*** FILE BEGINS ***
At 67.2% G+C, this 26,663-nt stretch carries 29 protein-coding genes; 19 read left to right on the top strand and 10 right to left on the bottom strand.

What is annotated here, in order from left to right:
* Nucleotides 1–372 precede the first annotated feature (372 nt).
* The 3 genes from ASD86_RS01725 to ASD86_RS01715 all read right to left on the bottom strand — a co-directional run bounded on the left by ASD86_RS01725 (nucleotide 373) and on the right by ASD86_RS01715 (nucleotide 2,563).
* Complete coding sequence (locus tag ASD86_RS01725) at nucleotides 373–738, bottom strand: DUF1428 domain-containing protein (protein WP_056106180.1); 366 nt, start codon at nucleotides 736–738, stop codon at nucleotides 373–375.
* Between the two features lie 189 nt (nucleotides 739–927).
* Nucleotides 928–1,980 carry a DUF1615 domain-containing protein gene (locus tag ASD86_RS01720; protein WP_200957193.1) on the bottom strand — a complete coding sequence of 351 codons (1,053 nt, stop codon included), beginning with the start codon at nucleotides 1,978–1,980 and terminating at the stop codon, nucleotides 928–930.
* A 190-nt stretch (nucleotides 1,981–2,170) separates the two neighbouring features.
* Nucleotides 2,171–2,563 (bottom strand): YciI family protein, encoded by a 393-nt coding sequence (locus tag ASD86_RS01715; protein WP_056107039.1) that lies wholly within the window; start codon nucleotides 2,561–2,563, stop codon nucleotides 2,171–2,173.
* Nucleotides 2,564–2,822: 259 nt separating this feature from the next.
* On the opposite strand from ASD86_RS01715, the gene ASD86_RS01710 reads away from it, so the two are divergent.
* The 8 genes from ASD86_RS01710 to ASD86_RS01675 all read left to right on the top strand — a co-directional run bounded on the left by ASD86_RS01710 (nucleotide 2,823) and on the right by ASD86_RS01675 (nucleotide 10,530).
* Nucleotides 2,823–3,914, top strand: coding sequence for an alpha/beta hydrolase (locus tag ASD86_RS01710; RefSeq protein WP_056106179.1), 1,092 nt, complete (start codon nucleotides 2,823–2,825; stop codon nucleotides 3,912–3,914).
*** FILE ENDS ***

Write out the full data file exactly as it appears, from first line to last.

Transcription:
At 67.2% G+C, this 26,663-nt stretch carries 29 protein-coding genes; 19 read left to right on the top strand and 10 right to left on the bottom strand.

What is annotated here, in order from left to right:
* Nucleotides 1–372 precede the first annotated feature (372 nt).
* The 3 genes from ASD86_RS01725 to ASD86_RS01715 all read right to left on the bottom strand — a co-directional run bounded on the left by ASD86_RS01725 (nucleotide 373) and on the right by ASD86_RS01715 (nucleotide 2,563).
* Complete coding sequence (locus tag ASD86_RS01725) at nucleotides 373–738, bottom strand: DUF1428 domain-containing protein (protein WP_056106180.1); 366 nt, start codon at nucleotides 736–738, stop codon at nucleotides 373–375.
* Between the two features lie 189 nt (nucleotides 739–927).
* Nucleotides 928–1,980 carry a DUF1615 domain-containing protein gene (locus tag ASD86_RS01720; protein WP_200957193.1) on the bottom strand — a complete coding sequence of 351 codons (1,053 nt, stop codon included), beginning with the start codon at nucleotides 1,978–1,980 and terminating at the stop codon, nucleotides 928–930.
* A 190-nt stretch (nucleotides 1,981–2,170) separates the two neighbouring features.
* Nucleotides 2,171–2,563 (bottom strand): YciI family protein, encoded by a 393-nt coding sequence (locus tag ASD86_RS01715; protein WP_056107039.1) that lies wholly within the window; start codon nucleotides 2,561–2,563, stop codon nucleotides 2,171–2,173.
* Nucleotides 2,564–2,822: 259 nt separating this feature from the next.
* On the opposite strand from ASD86_RS01715, the gene ASD86_RS01710 reads away from it, so the two are divergent.
* The 8 genes from ASD86_RS01710 to ASD86_RS01675 all read left to right on the top strand — a co-directional run bounded on the left by ASD86_RS01710 (nucleotide 2,823) and on the right by ASD86_RS01675 (nucleotide 10,530).
* Nucleotides 2,823–3,914, top strand: coding sequence for an alpha/beta hydrolase (locus tag ASD86_RS01710; RefSeq protein WP_056106179.1), 1,092 nt, complete (start codon nucleotides 2,823–2,825; stop codon nucleotides 3,912–3,914).